Air Force bounces US manufacturer for Brazilian competitor

Let’s start this off by stating that the Air Force may well have had a good reason for disqualifying Hawker Beechcraft from the bid process on a billion-dollar contract for an updated light attack aircraft.  If so, though, the reasoning seems to have escaped Hawker Beechcraft and Rep. Mike Pompeo (R-KS), who represents the district in which Hawker Beechcraft is based.  The decision will have jobs heading to Brazil, most likely:

The Air Force has notified Hawker Beechcraft Corp. that its Beechcraft AT-6 has been excluded from competition to build a light attack aircraft, a contract worth nearly $1 billion, the company said.

The company had hoped to its AT-6, an armed version of its T-6 trainer, would be chosen for the Light Air Support Counter Insurgency aircraft for the Afghanistan National Army Corps. The chosen aircraft also would be used as a light attack armed reconnaissance aircraft for the U.S. Air Force. …

The decision appears to favor the Super Tucano built by Brazil’s Embraer for the initial contract to supply 35 with the potential for 55 aircraft worth up to $950?million, which does not include foreign sales, the Eagle reported.

Oddly enough, Embraer has been in the news lately.  Less than three weeks ago, the Brazilian airplane builder announced that the SEC had begun a probe — for corruption:

Embraer, the world’s third-largest commercial aircraft producer, said it is under investigation by the US Securities and Exchange Commission for corruption, casting doubt over one of Brazil’s top companies. ..

Embraer’s shares dropped nearly 5 per cent on Thursday, falling the most in six weeks, after the announcement, which was included in the group’s third-quarter results statement.

“In response to a subpoena issued in an investigation by the US Securities and Exchange Commission relating to possible violations of the US Foreign Corrupt Practices Act, the company retained outside counsel to conduct an internal investigation,” Embraer said in a filing late on Wednesday, a national holiday in Brazil.

What’s at stake?  Oh, a few jobs here and there:

Hawker Beechcraft said it had been working with the Air Force for two years and had invested more than $100 million to meet the Air Force’s requirements for the plane. It noted that the Beechcraft AT-6 had been found capable of meeting the requirements in a demonstration program led by the Air National Guard.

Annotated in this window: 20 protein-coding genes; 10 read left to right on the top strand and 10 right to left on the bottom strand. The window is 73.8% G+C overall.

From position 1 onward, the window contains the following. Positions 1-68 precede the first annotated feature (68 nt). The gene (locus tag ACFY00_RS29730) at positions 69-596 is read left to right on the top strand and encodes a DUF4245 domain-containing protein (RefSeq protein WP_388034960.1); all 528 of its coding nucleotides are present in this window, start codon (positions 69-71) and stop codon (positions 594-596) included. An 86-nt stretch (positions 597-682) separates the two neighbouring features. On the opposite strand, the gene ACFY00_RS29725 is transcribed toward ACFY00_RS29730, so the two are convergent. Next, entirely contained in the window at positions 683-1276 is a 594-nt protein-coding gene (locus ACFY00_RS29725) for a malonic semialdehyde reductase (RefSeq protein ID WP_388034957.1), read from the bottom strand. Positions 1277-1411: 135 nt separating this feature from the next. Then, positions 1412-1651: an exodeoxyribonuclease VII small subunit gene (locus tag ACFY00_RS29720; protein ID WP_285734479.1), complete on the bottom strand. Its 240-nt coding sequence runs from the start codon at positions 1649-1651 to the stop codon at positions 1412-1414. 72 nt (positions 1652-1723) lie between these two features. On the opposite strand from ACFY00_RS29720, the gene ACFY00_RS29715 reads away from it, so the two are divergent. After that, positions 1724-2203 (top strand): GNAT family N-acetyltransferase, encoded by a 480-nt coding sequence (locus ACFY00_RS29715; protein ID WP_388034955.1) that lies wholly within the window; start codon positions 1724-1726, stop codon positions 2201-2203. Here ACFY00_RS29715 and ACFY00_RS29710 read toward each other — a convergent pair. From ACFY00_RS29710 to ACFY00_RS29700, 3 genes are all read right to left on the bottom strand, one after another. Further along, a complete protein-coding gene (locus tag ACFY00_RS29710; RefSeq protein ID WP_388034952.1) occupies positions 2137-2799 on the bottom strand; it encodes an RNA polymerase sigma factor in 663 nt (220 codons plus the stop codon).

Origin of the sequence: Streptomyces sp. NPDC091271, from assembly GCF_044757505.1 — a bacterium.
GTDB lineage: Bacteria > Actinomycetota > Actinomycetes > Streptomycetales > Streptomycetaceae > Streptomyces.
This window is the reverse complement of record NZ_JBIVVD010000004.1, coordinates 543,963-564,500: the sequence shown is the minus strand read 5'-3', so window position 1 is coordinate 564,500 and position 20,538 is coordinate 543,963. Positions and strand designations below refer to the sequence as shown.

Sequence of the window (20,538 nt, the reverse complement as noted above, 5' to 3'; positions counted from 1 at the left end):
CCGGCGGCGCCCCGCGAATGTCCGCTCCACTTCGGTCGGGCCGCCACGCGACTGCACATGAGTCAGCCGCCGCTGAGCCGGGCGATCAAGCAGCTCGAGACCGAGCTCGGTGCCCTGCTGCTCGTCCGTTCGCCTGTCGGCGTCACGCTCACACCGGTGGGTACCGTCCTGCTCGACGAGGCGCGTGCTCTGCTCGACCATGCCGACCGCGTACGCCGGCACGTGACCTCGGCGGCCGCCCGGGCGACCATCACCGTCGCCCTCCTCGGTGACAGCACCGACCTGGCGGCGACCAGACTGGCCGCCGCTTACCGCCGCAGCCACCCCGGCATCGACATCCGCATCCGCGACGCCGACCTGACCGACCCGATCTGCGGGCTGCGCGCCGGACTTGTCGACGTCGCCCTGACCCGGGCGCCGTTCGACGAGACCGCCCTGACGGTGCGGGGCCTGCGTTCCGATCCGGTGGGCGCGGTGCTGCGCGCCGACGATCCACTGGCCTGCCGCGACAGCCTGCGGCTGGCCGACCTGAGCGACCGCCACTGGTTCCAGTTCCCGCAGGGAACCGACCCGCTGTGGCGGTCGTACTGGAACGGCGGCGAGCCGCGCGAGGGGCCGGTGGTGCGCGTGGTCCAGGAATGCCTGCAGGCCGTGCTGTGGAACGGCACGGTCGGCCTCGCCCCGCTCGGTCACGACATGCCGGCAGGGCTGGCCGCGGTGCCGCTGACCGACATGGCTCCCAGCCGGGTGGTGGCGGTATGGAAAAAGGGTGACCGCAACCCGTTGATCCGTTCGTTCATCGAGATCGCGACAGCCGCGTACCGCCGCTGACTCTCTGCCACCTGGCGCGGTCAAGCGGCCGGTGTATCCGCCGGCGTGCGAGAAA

“We have followed the Air Force’s guidance close, and based on what we have seen, we continue to believe that we submitted the most capable, affordable and sustainable light attack aircraft,” the company said.

The company has said that winning the contract would have kept its T-6 production line running after 2015. About 1,400 employees in 20 states – including 800 at Hawker Beechcraft in Wichita – work on the AT-6 and T-6 programs for Beechcraft and its U.S. suppliers and partners.

If Hawker Beechcraft competed for the contract and lost on price and quality, well, that would be the market at work.  However, they’re not being allowed to compete at all for the new purchase, even though they already supply the Air Force and had been allowed to work on the new bid without any notice that they would be excluded, wasting the $100 million, which produced a plane that appears to have met the guidelines for the bid.  The decision to exclude Hawker Beechcraft from the competition seems curious at best.

Perhaps Congress might want to take a closer look as to why the Pentagon appears to have favored a foreign builder for homeland-security needs over a domestic firm even before the final bid decision.  If there is a good reason for the decision, then let’s see it — but if not, let’s see why this decision got made.